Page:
1. Edit the response: Editing the response module of the Default Fallback Intent.
2. Change your expression: Change it to “I’m sorry, I haven’t learned how to answer your question. Would you like me to get the human agent to come to help you?” This would give users a chance to contact the human agent.
3. Input your expressions: Input at least 20 expressions in the training phrases module that the user might say to let the bot know they’re interested in having the human agents to cut in and help.
Adding in the Notification
1. Add the parameters to the intent: Add a code that marks the chatbot as “not done” on the Rocketbots platform, which would allow the human agent to know when users are pending for assistance on the platform.
2. Input the values: Type: RB_MARKDONE and set the value as false.
3. Enter the code: Input another code that’s going to allow the Rocketbots Platform to notify the human agent when she/he’s been requested to help a user. Type: RB_NOTIFY, and set the value as @user.name needs your help
Checking Your Bot
1. Delete the conversation; Delete the chatbot conversation from Facebook Messenger, and start over again.
2. Check the default welcome intent: Now see if the new default welcome intent is working or not by asking the bot a question that it doesn’t know how to answer.
3. Getting the request: A request with the option to contact the human agent will pop up on the screen. Click on it. Then, it would send the human agent a notification on the platform, and via email that we’re looking for help. Check on your side to see if that’s the case.
Now you can have an improved chatbot that would lessen the number of errors it can encounter, and a backup strategy that lets the human agents jump in when the bot can no longer answer questions.
Congratulations! Now you know how to switch your bot for human agent takeover.
Dialogflow Tutorial Part 3: Improving your Chatbot and Broadcasting messages
In this final section, you’ll get to learn how to train the chatbot and broadcast through it. The chatbot that you’ve built in the last two tutorials might can get you to answer customers’ inquiries fast; but there’s one problem – you still haven’t give it the ability to deal with the bot when it comes across questions that it doesn’t know how to answer at all or when the bot give out the wrong response. And the following will show you how to deal with situations like that.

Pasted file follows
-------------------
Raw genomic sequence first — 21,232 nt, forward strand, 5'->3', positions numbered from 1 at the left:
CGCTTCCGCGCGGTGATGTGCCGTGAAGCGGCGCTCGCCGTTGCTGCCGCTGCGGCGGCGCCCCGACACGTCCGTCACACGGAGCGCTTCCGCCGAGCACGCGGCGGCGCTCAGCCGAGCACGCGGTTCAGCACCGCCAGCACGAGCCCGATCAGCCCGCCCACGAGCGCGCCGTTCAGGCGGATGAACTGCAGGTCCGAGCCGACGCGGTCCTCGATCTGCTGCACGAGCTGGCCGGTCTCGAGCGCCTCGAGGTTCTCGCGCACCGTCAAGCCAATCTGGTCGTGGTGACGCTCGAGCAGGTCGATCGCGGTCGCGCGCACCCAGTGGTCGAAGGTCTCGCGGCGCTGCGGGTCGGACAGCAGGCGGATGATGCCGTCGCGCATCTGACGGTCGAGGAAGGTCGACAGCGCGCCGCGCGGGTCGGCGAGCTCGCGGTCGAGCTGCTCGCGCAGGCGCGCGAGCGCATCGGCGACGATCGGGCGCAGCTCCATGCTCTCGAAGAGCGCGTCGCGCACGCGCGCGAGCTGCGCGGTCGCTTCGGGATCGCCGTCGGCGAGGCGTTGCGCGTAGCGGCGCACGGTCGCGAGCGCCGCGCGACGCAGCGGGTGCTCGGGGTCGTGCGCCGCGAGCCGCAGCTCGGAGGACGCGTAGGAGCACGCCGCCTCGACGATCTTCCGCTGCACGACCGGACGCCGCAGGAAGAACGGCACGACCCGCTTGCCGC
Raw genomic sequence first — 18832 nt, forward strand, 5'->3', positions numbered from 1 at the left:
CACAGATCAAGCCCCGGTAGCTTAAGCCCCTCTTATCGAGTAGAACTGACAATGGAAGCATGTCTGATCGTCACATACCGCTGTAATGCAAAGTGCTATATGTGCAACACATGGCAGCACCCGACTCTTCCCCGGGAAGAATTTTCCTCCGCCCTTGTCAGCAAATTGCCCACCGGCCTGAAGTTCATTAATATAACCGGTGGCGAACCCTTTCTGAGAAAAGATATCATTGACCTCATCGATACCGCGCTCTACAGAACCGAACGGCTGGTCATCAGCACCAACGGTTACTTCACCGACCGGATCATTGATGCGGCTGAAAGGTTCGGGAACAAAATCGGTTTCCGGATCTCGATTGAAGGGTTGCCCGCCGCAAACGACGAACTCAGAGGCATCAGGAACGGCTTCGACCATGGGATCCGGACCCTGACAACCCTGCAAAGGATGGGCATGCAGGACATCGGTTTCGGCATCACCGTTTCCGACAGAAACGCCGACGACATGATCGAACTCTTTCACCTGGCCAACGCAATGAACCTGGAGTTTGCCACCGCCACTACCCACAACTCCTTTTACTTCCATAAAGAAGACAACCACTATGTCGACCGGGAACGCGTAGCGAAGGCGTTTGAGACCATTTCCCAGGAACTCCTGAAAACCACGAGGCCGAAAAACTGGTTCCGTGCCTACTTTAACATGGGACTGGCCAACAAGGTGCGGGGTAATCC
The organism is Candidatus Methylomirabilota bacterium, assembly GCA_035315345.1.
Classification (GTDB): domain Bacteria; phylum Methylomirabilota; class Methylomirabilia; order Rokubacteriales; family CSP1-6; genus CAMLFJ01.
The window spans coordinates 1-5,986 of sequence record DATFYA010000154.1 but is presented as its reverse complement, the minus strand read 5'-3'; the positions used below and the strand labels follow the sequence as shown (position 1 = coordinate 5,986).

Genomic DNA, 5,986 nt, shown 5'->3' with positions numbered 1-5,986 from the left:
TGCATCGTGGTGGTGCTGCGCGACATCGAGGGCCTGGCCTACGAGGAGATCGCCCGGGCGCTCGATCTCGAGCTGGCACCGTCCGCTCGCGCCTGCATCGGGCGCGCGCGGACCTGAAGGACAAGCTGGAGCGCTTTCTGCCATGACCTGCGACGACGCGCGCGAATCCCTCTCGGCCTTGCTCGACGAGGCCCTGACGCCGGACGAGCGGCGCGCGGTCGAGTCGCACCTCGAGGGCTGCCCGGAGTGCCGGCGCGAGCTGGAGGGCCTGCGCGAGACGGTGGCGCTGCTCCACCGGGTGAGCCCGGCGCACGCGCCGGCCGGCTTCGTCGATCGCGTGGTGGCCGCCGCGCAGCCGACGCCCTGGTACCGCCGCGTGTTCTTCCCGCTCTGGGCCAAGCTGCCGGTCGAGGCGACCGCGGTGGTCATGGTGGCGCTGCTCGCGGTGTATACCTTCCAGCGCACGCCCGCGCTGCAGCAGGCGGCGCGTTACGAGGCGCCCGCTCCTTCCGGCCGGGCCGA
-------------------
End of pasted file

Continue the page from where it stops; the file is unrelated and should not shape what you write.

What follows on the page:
How To Train Your Chatbot
1. Click on the training option to the left: In this menu, there are rows of data. Each row is a single conversation.
2. Click a conversation. You’ll be brought to the sessions window. This is where you’ll train your chatbot. Each line you see here is a single request and the corresponding intent that it triggered.
3. Mismatches: If you see a request that matches the correct intent, don’t do anything. If a request is assigned to the incorrect intent, click the intent below, and search for the right one to assign. If the request was not assigned to any intents, you can click “click to assign” below, and assign it to the correct intent.
4. Double check your corrections before you click approve. As assigning a request to the wrong intent, or approving a mismatched request can cause your chatbot to learn how to make that mistake more often.
5. Click Approve. Give the chatbot agent some time to learn how to train.
Create A New Intent To Solve Another Customer Inquiry
1. Start by creating an intent. Use the same best practices as before.
2. Create at least 20 requests asking about the topic of Fruit Delivery. Set the response as “We get fresh fruit delivered at sporadic times from different orchards and farms in the region, so we’ll let you know when there’s a delivery coming as soon as we know ourselves!”
3. Add a parameter to this intent. This can tag users who inquire about fruit deliveries. Click on Add Parameter, and type “RB_ADDTAGS”, and set the value as Fruit Delivery. Remember to save the intent.
From now on, when a user asks the chatbot about fruit deliveries, they will be tagged in the Rocketbots Platform with the tag “Fruit Delivery”. You can now use the Broadcast feature on the Rocketbots Platform to update her curious users with updates on deliveries as soon as she knows.
Broadcasting the Updates
1. Click on Broadcasts to the left on the Rocketbots Platform.
2. Select New Broadcast at the top right. Here you’ll be able to write your broadcast message
3. Select your channel or channels you’d like to broadcast to. Choose the tag you want to target in your broadcast.
4. Write your delivery update Select Facebook as our channel, and then select the Fruit Delivery tag to target any users who have inquired about delivery updates.
Congratulations! Now you have officially completed the Rocketbots Academy Build a Basic Chatbot course.
There’s much more to building chatbots, so continue on to more advanced lessons, or stay tuned for more courses to come.
Your Dialogflow Tutorial is finished, happy chatbotting.